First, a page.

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Posts Tagged ‘Juicing’

Goodness, how times flies in the summer! I just returned home after ten days in Portland, Oregon, enjoying the July 4th festivities as well as the wedding of some dear friends, Chris and Suji. It was blissful for this Pitta gal to wake up to temperatures in the 60’s!

While traveling, I was honored to be included in a survey of Ayurveda experts on the hot topic of juicing by fellow blogger Nadya Andreeva. There is a lot to say on the subject – and perhaps the best advice is that, as in all things viewed through the lens of Ayurveda, the wise choice depends on one’s constitution, the climate, one’s current state of balance and digestive strength. Our responses to her questions were included on two different blog posts: SpinachandYoga.com, and  MindBodyGreen.com. Thanks, Nadya, for the opportunity to share my two cents.

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And now, back to Ayurveda summer school! In my last Foundations post, I described the main qualities of Pitta dosha (the energy of Fire and Water): oily, sharp, hot, light, smelly, spreading, and liquid.

In human beings, Pitta’s primary responsibility is to coordinate digestion and healthy temperature. When Pitta is in balance (i.e., when it is maintained at the original baseline level set at an individual’s birth), then that person’s digestion and ability to manage internal heat are normal.

When Pitta dosha gets elevated, however, then signs of excess heat begin to show up. Fever, inflammation, irritation, hot flashes, diarrhea, ulcers, burning sensations, and skin rashes are all common signs of aggravated Pitta.

In the mind and heart, high Pitta can lead to anger, irritation, annoyance, jealousy, competitiveness, or simply a shorter fuse than usual.

What causes Pitta dosha to go up? As previously discussed, exposure to Pitta’s qualities (in the immediate environment, in foods consumed, or in the mind) will cause Pitta to rise in accordance with the law of “like increases like.” Watch out for greasy, acidic, and pungent-spicy foods, alcohol, hot temperatures, competitive activities, exposure to bright sunlight and overworking, which can all cause Pitta to rise.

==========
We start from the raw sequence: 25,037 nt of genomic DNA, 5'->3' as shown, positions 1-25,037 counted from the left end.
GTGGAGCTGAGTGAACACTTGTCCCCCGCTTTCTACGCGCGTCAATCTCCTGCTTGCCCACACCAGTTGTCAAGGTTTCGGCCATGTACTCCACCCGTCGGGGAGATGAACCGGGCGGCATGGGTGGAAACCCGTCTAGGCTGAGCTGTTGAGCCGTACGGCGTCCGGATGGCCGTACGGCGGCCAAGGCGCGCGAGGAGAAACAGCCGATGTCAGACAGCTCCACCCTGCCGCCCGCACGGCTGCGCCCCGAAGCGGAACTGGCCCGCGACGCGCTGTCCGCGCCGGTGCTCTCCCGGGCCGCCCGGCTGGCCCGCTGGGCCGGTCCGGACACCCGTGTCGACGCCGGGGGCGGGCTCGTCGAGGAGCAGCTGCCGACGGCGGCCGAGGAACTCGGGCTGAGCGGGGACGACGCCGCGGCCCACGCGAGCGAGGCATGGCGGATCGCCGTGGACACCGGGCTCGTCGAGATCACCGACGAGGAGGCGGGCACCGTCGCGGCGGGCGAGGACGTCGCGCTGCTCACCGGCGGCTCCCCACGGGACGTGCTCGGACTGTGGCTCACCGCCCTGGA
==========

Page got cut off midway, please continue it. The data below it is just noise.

During the particularly hot season of summer, Pitta tends to become elevated naturally. There is also a natural surge of Pitta during our mid-adult years when we are responsible for establishing our careers and making our mark on the world. With the emphasis on accomplishment and rational thinking in our culture, Pitta elevation can easily occur anytime.

The best “medicine” for Pitta contains or expresses its opposite qualities: dry, dull, cool, heavy, stable, and dense. Given that it’s mid-summer here in the Northern Hemisphere, now is a good time to drink cooling coconut water, hibiscus tea, pomegranate juice, and organic milk, to schedule in periods of rest (and actually follow through on it!), and to find a shady spot by a pool of cool water.

The trickiest part of managing Pitta is to keep our inner heat under control without putting out our digestive fire, or agni. Drinking ice cold beverages while eating a meal, for example, or piling on the ice cream after a meal, will disrupt digestion entirely. Extremes of cold cause constriction of vessels internally, which is why we ice an injury – to reduce inflammation. When we are trying to digest, however, it is helpful to keep vessels dilated with foods and liquids that are warm.

In the next post, we will begin to explore Kapha dosha, the energy of Earth and Water.

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